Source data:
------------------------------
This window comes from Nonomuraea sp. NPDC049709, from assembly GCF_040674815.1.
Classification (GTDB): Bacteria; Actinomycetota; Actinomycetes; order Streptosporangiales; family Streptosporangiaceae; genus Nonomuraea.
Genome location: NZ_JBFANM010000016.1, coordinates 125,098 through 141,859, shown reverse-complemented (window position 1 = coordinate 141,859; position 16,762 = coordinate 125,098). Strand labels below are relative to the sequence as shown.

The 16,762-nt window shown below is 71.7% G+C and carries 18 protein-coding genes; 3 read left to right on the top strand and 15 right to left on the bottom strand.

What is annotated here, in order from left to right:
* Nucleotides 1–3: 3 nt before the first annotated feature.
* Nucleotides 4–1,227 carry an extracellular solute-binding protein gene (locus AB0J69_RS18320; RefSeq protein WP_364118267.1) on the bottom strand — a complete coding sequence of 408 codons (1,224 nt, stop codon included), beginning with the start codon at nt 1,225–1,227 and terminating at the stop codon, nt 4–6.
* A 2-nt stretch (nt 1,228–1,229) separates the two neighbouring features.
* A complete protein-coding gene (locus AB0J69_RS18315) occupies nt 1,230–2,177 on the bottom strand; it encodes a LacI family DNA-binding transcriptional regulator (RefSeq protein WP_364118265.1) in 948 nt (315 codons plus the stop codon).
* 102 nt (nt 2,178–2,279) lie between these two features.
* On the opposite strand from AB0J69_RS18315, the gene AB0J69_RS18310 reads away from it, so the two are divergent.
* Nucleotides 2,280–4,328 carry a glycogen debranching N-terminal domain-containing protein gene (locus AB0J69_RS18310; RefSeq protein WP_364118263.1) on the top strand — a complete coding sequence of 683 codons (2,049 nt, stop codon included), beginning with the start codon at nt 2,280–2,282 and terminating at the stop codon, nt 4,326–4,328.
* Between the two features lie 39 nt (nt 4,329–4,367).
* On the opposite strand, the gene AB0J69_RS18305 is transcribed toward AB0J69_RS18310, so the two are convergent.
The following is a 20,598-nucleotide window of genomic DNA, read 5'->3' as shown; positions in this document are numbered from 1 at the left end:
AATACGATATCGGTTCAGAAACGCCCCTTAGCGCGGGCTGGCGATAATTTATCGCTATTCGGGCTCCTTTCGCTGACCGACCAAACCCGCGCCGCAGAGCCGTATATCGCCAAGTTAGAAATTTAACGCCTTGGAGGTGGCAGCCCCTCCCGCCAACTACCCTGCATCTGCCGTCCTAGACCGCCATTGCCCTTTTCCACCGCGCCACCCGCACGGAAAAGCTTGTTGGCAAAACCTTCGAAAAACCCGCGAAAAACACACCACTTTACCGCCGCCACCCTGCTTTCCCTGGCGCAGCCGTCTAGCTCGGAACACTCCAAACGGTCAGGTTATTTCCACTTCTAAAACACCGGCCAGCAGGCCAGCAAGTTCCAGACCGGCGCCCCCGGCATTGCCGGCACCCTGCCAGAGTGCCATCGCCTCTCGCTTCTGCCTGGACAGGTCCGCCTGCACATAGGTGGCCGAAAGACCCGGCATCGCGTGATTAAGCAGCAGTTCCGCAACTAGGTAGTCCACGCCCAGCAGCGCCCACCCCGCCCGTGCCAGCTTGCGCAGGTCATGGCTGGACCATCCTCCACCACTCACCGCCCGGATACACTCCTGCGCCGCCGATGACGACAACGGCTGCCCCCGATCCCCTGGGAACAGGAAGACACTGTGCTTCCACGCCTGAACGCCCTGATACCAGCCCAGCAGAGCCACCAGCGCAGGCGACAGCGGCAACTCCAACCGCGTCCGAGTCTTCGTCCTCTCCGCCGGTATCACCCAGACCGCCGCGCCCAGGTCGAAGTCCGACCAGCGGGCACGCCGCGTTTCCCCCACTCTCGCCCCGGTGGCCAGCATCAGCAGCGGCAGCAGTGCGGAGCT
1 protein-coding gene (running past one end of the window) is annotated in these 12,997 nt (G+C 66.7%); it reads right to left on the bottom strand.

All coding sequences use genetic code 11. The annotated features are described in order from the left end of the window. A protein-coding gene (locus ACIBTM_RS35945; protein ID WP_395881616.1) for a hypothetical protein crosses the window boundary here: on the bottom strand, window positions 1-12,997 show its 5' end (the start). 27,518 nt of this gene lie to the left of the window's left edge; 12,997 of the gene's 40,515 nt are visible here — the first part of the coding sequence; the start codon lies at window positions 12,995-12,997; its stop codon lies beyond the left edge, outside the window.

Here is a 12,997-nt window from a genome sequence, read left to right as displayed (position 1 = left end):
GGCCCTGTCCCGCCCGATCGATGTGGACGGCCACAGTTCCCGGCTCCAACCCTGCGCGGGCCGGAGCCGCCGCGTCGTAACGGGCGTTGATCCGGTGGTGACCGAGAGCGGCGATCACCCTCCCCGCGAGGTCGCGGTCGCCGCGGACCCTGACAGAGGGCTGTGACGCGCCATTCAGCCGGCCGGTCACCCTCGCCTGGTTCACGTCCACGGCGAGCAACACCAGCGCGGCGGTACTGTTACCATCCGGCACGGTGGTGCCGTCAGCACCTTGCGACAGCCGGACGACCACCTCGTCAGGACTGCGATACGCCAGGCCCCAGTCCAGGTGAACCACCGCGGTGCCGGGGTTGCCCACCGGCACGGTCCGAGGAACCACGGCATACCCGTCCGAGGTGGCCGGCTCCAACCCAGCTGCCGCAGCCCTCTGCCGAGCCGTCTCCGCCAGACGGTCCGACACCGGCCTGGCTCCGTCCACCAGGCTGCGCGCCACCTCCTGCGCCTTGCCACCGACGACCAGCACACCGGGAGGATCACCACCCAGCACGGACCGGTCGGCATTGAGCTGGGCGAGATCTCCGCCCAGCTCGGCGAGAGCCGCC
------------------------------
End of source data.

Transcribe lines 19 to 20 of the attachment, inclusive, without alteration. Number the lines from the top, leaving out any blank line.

Here is a 12,997-nt window from a genome sequence, read left to right as displayed (position 1 = left end):
GGCCCTGTCCCGCCCGATCGATGTGGACGGCCACAGTTCCCGGCTCCAACCCTGCGCGGGCCGGAGCCGCCGCGTCGTAACGGGCGTTGATCCGGTGGTGACCGAGAGCGGCGATCACCCTCCCCGCGAGGTCGCGGTCGCCGCGGACCCTGACAGAGGGCTGTGACGCGCCATTCAGCCGGCCGGTCACCCTCGCCTGGTTCACGTCCACGGCGAGCAACACCAGCGCGGCGGTACTGTTACCATCCGGCACGGTGGTGCCGTCAGCACCTTGCGACAGCCGGACGACCACCTCGTCAGGACTGCGATACGCCAGGCCCCAGTCCAGGTGAACCACCGCGGTGCCGGGGTTGCCCACCGGCACGGTCCGAGGAACCACGGCATACCCGTCCGAGGTGGCCGGCTCCAACCCAGCTGCCGCAGCCCTCTGCCGAGCCGTCTCCGCCAGACGGTCCGACACCGGCCTGGCTCCGTCCACCAGGCTGCGCGCCACCTCCTGCGCCTTGCCACCGACGACCAGCACACCGGGAGGATCACCACCCAGCACGGACCGGTCGGCATTGAGCTGGGCGAGATCTCCGCCCAGCTCGGCGAGAGCCGCC